if str(word[j]) in vowels:
wordCopy = word.replace(word[j], ‘*’)
word = wordCopy
words = (‘Lord of the Rings’, ‘Star Wars’, ‘The Jungle Book’, \
‘The Lion King’, ‘Toy Story’)
score = 0
for h in range(len(words)):
hidden = removeVowels(words[h])
print(‘Can you recognise the movie?’)
respond = input(‘Type it here ‘)
if respond == words[h]:
score += 1
print (‘Score %2d/%d’ % (score, len(words)))
The first few lines (the removeVowels function) is the same as in the previous post, and that code had its last 2 lines removed so that the words variable could be give its value, a tuple containing 5 strings, with each string being a movie name.
To help keep score of the correct guesses a score variable is set to start at 0.
Now to get loopy.
A loop that steps through each string in the words tuple then takes each move title in turn, removes the vowels, prints the phrase minus the vowels, provides instructions to the user and waits for their response. If the response matches the original phrase the score is upgraded and the loop moves on to the next phrase.
When all phrases have been guessed, the code ends.
The next phase of development for this task is to add some randomness since the way that the code is set up right now, the result will always be the same. For now the simplest method for getting different phrases to work on would be to edit the words variable. Although relatively simple, that is inconvenient.
That’s for next time.
Building From Existing Code
A recent post on this site presented a short example of how Python coding can, in just a few lines, take a piece of text and remove the vowels. That may be a trivial task but it does provide a starting point to help discover some of the first steps to coding in Python.
In that seven line snippet of code has examples of:
- variables and assignment of values
- loops, and the use of iteration
- use of indexing to locate items
- manipulating a string
- printing a result
That piece of code was developed to test the code to see if it produced the result intended. Each time it is run it will produce the same result, and to do the vowel removal from a different phrase it would be necessary to adjust the value of the variable that contains the phrase from which the vowels are to removed.
The next phase would be to to either allow the user to supply phrases, or for the code to provide samples of phrases on which to work. That could then be further built on perhaps develop for a part of a word game.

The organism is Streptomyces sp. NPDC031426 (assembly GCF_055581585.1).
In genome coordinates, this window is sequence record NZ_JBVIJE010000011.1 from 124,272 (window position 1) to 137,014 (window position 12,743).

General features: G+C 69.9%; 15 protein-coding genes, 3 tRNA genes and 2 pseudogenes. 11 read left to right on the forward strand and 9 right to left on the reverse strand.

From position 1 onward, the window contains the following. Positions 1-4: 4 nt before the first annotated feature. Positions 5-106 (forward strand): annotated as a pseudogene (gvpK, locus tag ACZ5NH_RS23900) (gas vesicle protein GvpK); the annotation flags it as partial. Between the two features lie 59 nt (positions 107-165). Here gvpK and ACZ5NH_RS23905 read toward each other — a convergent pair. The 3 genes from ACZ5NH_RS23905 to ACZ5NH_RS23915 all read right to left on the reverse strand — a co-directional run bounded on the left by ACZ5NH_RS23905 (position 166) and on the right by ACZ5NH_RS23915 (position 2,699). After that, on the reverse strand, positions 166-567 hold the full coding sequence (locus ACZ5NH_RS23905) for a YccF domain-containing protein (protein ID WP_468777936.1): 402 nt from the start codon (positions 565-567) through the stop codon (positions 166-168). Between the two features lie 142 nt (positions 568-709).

But for now let’s just take a small step. And for that we will reuse most of the code and set it up as a function that can be reused easily. That then makes it easy to export that code to a completely different coding activity, although here we will still be doing the vowel extraction task.
The code now looks like this:
The function removeVowels(word) has been defined by re-using most of the code from the previous example.
In the code to the left the function is not called (or activated) until the last 2 lines. The def section of code defines the function. A call to the function is made when the variable hidden is assigned the value of the result of calling the function.
The result of that call (the value returned) is then printed to the screen.
In this example there is only one phrase that is examined and modified. The next step will be to either allow the user to provide phrases or for a bank of phrases to be provided.
That’s for next time.
There are lots of online sites that will help you get started with your efforts to learn coding with Python.
eBooks and pdf training resources
Learning by doing is often favoured by many learners. Some of the resources named here allow to do just that.
For example, if you want to learn to code to build games, a book that takes you through the steps for building some simple games would be a great place to start. If that book also provides the code for you build some games, and details how the code works, while you learn the building blocks of the language, you have the potential to learn by doing.
Invent Your Own Computer Games with Python, is just one example of the this style of learning to code.
The author, Al Sweigart, is the author of several books for people interested in learning to code in Python.
In his own words:
My motivation for writing this book comes from a gap I saw in today’s literature for kids interested in learning to program. I started programming when I was 9 years old in the BASIC language with a book similar to this one. During the course of writing this, I’ve realized how a modern language like Python has made programming far easier and versatile for a new generation of programmers. Python has a gentle learning curve while still being a serious language that is used by programmers professionally.
The current crop of programming books for kids that I’ve seen fell into two categories. First, books that did not teach programming so much as “game creation software” or a dumbed-down languages to make programming “easy” (to the point that it is no longer programming). Or second, they taught programming like a mathematics textbook: all principles and concepts with little application given to the reader. This book takes a different approach: show the source code for games right up front and explain programming principles from the examples.